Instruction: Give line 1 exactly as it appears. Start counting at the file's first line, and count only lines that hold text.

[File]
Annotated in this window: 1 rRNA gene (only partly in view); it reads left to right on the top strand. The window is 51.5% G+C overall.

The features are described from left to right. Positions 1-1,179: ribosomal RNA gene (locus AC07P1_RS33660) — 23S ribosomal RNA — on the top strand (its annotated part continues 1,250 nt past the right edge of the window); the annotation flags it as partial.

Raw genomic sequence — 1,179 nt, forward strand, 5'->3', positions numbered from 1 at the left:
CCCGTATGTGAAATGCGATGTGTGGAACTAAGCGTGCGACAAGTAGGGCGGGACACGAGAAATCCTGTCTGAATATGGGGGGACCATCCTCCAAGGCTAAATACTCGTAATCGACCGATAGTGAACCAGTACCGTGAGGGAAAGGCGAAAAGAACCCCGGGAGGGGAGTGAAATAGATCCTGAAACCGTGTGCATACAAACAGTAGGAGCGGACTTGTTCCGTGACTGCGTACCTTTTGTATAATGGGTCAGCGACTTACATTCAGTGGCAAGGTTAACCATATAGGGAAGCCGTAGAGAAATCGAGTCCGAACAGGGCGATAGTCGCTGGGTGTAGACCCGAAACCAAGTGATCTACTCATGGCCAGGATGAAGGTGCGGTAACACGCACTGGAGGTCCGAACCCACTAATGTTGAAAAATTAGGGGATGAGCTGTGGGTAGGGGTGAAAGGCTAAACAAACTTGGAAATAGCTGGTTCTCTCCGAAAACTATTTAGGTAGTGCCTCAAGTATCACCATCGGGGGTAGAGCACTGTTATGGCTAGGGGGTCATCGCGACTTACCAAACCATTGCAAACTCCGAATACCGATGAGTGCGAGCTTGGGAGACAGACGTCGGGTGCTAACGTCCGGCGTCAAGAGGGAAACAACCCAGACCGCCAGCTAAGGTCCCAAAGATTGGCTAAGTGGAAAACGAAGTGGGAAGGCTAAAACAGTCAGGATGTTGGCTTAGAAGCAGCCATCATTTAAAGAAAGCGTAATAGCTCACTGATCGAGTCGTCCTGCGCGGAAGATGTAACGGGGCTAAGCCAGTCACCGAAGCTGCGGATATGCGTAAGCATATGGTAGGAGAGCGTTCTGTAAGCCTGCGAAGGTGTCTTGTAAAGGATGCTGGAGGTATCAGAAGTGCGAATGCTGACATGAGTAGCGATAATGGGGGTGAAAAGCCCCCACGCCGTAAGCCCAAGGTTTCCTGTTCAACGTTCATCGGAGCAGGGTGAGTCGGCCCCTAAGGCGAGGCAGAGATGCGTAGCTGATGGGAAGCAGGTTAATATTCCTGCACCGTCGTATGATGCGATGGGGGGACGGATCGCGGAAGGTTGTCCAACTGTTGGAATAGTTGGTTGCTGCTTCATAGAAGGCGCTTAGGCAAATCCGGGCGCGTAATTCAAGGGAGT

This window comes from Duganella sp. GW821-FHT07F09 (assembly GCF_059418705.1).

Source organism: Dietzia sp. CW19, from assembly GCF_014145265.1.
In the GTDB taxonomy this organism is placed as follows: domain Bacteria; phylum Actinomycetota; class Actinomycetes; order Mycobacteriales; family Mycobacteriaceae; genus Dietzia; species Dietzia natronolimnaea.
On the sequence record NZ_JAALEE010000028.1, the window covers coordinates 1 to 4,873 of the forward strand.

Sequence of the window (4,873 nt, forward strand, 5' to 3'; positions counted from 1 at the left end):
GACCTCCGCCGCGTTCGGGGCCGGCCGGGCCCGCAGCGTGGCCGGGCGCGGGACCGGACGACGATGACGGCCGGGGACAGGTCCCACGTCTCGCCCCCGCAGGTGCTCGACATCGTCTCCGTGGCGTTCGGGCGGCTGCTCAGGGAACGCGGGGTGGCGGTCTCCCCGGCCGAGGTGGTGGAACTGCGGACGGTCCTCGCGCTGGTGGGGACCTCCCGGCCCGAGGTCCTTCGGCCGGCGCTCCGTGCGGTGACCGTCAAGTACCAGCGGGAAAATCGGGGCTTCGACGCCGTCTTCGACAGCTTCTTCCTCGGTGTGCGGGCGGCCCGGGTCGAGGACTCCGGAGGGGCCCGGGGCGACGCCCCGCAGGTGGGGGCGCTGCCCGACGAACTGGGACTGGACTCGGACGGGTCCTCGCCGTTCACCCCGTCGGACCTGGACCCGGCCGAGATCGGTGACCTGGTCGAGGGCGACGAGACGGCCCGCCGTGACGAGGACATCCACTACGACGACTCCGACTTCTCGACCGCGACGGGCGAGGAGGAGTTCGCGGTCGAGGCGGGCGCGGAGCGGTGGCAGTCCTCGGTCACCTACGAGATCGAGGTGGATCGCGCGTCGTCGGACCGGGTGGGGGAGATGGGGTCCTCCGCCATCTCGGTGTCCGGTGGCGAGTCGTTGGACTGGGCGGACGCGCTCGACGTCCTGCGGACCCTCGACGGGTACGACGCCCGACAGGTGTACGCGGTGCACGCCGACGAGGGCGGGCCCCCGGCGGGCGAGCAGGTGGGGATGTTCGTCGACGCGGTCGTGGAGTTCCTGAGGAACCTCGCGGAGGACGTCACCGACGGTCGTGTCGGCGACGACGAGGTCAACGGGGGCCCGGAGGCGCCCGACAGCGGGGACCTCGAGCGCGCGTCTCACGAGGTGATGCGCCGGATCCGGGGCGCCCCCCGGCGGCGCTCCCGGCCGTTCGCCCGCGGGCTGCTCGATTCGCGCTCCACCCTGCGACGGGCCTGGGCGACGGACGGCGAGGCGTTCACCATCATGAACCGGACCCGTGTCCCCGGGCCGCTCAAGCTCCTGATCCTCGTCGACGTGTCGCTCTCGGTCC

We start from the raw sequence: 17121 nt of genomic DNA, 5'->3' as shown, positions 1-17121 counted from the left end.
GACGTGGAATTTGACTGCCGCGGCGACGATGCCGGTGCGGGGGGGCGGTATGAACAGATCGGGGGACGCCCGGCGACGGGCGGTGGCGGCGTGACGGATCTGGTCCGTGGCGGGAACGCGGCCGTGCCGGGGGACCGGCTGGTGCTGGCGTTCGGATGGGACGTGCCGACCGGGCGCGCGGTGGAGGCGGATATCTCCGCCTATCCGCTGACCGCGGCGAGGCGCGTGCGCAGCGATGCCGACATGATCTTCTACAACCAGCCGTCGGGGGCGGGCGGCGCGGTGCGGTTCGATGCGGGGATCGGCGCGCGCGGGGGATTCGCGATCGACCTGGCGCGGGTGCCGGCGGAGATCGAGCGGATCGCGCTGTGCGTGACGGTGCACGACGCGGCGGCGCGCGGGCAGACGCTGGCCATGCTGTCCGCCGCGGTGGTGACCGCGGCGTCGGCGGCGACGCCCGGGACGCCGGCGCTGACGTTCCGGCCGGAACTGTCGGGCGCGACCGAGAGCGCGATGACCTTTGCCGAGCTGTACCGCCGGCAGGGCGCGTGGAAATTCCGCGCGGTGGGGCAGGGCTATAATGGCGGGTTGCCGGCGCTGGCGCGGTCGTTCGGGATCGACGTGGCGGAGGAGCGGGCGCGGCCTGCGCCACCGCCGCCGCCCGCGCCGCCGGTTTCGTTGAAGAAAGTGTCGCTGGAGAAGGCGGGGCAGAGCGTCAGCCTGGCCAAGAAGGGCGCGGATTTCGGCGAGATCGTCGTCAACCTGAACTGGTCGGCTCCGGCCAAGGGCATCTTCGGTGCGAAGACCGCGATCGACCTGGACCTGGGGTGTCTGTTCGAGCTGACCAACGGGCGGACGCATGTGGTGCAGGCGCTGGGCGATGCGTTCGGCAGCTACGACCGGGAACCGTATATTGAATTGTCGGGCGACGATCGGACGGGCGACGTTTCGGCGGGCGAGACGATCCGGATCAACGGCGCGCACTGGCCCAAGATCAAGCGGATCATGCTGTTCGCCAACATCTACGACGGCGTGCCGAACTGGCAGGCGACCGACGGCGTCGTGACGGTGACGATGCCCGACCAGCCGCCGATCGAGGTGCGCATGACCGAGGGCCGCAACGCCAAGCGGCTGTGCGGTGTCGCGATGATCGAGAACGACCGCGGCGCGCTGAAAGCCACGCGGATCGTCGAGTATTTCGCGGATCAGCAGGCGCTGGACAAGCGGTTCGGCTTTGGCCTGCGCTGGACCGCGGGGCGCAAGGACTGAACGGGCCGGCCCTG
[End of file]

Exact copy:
Annotated in this window: 1 rRNA gene (only partly in view); it reads left to right on the top strand. The window is 51.5% G+C overall.